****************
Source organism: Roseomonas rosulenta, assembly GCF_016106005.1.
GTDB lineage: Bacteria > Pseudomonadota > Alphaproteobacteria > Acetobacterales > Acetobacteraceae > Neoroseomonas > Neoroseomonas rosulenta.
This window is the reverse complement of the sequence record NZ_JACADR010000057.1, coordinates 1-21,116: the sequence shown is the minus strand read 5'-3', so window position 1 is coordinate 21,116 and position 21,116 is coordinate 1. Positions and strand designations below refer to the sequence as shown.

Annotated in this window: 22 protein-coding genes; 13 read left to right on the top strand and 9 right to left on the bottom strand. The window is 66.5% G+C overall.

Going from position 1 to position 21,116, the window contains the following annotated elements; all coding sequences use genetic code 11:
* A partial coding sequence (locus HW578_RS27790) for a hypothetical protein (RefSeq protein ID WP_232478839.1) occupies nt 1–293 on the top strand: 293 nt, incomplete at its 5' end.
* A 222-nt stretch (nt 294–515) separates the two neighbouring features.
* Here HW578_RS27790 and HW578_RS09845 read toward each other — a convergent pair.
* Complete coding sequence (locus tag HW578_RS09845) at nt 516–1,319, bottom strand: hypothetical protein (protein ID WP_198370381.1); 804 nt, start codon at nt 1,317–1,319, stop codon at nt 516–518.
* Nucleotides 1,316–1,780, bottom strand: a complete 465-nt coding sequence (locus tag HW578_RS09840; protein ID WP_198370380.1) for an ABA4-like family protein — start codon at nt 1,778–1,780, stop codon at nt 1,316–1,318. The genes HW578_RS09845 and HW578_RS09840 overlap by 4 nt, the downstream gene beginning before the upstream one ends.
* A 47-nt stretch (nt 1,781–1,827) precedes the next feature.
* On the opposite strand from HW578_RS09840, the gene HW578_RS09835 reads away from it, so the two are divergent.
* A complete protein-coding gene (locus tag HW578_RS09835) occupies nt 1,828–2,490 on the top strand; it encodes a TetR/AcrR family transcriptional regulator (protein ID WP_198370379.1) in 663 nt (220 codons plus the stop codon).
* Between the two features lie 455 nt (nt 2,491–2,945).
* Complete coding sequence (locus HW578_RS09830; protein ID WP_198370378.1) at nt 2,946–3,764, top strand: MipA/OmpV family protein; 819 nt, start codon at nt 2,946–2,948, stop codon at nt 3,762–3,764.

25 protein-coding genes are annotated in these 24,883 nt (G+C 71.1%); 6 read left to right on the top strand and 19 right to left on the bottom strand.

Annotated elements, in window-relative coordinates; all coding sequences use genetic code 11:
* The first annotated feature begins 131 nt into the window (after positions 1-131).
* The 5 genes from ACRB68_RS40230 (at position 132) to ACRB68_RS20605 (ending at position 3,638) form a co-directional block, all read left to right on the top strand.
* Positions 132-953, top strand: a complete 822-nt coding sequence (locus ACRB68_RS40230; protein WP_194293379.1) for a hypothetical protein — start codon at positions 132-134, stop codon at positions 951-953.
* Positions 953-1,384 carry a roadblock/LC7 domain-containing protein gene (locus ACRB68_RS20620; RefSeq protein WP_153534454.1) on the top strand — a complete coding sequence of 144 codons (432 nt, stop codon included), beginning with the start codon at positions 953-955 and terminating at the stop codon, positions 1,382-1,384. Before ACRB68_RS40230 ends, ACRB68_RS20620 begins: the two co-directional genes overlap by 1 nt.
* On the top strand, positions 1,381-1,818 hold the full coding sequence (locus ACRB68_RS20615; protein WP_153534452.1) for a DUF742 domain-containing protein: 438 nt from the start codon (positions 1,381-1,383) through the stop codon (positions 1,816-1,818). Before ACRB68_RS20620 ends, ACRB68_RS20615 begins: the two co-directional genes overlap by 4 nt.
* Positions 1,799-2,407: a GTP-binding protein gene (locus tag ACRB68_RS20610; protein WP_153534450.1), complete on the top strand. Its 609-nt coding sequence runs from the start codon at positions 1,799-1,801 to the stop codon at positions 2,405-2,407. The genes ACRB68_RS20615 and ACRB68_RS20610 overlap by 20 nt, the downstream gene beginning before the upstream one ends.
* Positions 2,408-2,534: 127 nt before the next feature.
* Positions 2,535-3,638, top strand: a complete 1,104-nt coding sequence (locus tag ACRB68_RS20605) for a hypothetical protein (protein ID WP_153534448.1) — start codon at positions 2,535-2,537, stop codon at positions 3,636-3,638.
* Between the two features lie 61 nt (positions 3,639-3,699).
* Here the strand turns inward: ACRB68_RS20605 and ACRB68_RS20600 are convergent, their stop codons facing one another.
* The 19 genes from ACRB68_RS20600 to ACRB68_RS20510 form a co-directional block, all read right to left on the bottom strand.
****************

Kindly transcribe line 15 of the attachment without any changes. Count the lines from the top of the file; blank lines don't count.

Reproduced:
* Complete coding sequence (locus HW578_RS09830; protein ID WP_198370378.1) at nt 2,946–3,764, top strand: MipA/OmpV family protein; 819 nt, start codon at nt 2,946–2,948, stop codon at nt 3,762–3,764.